Given Max Schrems’ previous involvement in the invalidation of the last two EU-US data transfer deals, it is unsurprising that he has penned another open letter to the relevant stakeholders of the new Trans-Atlantic Data Privacy Framework.

The new framework attempts to address two concerns of the Court of Justice of the EU (“CJEU”) that are related to US surveillance laws: (1) the scope and proportionality of permissible US national security surveillance activities; and (2) the availability of redress mechanisms for non-US data subjects whose personal data is determined to have been collected improperly by those US state agencies.

Although further details of the future deal are yet to be announced, Schrems, a well-known global privacy advocate, has pointed out that the deal is mainly based on a political agreement between Commission President von der Leyen and US President Joe Biden, and not the result of any material changes to US law in response to the CJEU’s Schrems II judgment. In 2020, the CJEU struck down the EU-US Privacy Shield after Schrems successfully argued it gave US government agencies access to EU citizens’ personal data without proportionate protection. Since then, organisations have been largely relying on the EU-approved standard contractual clauses as a legal basis for their international data sharing between the EU and US. Following Schrems’ comments, this  deal in respect of trans-Atlantic data transfers appears to be at risk of sharing the same fate as its two predecessors.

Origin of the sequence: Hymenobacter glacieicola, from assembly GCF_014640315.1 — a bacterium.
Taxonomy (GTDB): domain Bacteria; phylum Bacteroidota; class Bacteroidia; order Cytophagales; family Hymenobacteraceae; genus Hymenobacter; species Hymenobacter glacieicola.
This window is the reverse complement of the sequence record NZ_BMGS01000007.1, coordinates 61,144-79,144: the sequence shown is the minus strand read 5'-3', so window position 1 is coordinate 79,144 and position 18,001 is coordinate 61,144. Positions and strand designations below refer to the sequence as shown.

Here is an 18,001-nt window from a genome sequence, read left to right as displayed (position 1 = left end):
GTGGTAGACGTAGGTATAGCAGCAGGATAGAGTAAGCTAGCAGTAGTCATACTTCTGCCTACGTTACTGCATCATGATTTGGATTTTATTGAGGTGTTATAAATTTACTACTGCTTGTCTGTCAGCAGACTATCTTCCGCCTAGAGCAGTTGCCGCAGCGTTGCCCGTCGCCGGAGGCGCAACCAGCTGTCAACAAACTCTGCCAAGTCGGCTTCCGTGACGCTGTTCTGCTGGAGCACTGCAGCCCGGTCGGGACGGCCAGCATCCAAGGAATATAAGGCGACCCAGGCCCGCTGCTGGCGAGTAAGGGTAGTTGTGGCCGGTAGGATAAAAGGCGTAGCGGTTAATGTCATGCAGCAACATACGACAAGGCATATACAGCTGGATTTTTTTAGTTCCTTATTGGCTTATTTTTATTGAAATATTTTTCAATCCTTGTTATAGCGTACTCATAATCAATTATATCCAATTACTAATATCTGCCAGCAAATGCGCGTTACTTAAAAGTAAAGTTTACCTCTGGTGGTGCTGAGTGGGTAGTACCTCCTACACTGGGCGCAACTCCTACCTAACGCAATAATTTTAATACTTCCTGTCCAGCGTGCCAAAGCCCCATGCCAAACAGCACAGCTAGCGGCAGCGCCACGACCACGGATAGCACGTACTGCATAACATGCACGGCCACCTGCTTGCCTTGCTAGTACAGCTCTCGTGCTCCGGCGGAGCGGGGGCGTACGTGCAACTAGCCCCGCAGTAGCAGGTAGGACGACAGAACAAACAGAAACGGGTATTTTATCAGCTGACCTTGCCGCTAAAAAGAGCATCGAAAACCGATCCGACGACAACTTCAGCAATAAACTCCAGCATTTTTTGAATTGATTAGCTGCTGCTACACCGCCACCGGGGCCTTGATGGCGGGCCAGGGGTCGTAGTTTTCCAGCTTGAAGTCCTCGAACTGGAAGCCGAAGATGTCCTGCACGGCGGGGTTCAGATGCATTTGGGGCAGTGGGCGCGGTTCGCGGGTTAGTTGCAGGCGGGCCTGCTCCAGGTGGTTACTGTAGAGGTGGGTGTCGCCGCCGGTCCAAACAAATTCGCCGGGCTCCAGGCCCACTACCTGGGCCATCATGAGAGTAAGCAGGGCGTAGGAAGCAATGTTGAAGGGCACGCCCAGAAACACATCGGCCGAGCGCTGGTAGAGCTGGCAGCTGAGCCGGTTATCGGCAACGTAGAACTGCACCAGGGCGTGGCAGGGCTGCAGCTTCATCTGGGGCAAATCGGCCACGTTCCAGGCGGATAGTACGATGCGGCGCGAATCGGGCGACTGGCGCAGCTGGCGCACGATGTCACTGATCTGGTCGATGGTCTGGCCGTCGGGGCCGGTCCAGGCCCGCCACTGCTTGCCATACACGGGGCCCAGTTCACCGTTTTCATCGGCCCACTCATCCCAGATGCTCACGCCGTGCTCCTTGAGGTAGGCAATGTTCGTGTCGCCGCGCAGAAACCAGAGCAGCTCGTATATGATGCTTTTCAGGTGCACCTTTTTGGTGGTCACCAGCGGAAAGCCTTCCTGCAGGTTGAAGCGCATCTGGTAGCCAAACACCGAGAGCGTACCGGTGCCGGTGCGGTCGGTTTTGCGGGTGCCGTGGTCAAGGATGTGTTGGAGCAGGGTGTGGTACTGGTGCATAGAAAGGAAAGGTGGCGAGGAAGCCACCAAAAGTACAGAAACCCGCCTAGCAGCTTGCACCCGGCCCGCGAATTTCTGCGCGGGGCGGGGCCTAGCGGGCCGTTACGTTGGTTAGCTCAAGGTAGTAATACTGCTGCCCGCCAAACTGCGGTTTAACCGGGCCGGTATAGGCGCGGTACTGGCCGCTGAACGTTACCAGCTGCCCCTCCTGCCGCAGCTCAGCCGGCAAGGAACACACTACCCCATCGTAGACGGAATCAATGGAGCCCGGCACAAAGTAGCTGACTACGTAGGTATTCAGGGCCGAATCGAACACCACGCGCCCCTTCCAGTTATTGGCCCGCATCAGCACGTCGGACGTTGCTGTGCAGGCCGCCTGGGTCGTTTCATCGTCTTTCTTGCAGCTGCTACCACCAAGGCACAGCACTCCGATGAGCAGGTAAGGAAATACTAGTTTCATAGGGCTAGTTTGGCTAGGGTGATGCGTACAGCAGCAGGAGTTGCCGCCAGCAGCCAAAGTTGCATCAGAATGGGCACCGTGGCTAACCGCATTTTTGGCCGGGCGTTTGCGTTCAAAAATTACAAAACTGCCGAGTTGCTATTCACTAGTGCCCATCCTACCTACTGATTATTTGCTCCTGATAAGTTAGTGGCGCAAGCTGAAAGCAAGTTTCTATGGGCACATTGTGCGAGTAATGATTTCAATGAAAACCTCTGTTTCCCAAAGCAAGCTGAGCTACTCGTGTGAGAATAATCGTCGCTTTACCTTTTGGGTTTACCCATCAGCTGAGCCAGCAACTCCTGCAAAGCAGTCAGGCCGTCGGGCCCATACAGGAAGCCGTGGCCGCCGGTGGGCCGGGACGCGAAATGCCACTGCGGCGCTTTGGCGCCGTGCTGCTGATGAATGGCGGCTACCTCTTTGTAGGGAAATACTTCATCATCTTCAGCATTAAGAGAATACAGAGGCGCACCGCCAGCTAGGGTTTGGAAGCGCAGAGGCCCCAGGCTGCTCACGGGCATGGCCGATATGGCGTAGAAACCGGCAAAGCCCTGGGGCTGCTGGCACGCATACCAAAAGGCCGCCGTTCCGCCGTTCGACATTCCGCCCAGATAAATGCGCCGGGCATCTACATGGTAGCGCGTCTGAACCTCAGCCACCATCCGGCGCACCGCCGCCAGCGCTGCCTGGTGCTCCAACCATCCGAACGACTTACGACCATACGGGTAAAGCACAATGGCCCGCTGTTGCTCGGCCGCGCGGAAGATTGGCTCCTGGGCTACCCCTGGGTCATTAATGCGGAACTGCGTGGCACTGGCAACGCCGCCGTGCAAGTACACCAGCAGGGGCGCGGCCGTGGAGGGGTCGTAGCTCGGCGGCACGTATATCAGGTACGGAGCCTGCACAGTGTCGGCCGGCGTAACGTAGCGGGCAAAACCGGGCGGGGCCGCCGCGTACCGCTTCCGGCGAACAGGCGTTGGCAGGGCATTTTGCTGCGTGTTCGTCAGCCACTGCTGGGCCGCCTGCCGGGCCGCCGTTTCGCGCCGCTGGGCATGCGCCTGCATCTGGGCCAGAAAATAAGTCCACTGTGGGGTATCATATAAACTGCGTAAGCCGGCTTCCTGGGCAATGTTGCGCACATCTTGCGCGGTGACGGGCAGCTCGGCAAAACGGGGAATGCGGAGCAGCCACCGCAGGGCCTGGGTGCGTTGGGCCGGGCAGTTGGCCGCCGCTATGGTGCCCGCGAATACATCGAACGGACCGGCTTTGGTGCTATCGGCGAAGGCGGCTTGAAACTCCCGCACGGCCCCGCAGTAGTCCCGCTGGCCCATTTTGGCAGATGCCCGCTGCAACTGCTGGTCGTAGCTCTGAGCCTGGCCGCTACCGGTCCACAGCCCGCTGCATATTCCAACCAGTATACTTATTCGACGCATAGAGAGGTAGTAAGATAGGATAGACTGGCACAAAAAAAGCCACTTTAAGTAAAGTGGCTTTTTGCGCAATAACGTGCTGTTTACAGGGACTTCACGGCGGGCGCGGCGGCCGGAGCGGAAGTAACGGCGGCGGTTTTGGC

The following observations and recommendations have been put forward by Schrems:

Applying a correct proportionality test on US surveillance law under Article 8 of the EU Charter of Fundamental Rights (“CFR”)

In the previous CJEU judgments (Schrems I and Schrems II), the CJEU found that US surveillance laws and practices violate Article 7, 8 and 47 of the CFR and explicitly that those laws were not, in the eyes of the CJEU, “necessary and proportionate”.

Schrems pointed out that although the US plans to include the words “necessary and proportionate” in the new executive order, they are simply empty words because the US failed to reduce bulk surveillance of non-US data subjects.

Creating meaningful judicial redress under Article 47 CFR (right to effective remedy and to a fair trial)

The new framework proposes to create a new “body” called the Data Protection Review Court within the executive branch of the US Government that will deal with potential violations of US law and executive orders. However, it seems that EU data subjects will not be able to access information held about them from the potential surveillance operations during proceedings and cannot appeal decisions from this “Court”. Schrems labelled this as a “rubber stamp” institution with no practical relevance.

The need to update commercial privacy protections

There appears to be no updates to the Privacy Shield Principles and continues to rely on the “Safe Harbour” principles from 2000, with minor updates in 2016. GDPR requirements such as having a legal basis and requiring data processing to be “necessary” have not been taken into account in this proposed deal.

In summary, Schrems continues to challenge the usage of nationalistic concepts for the protection of personal data and calls for more modern interoperability clauses regarding international data transfers.

Written by Noel Hung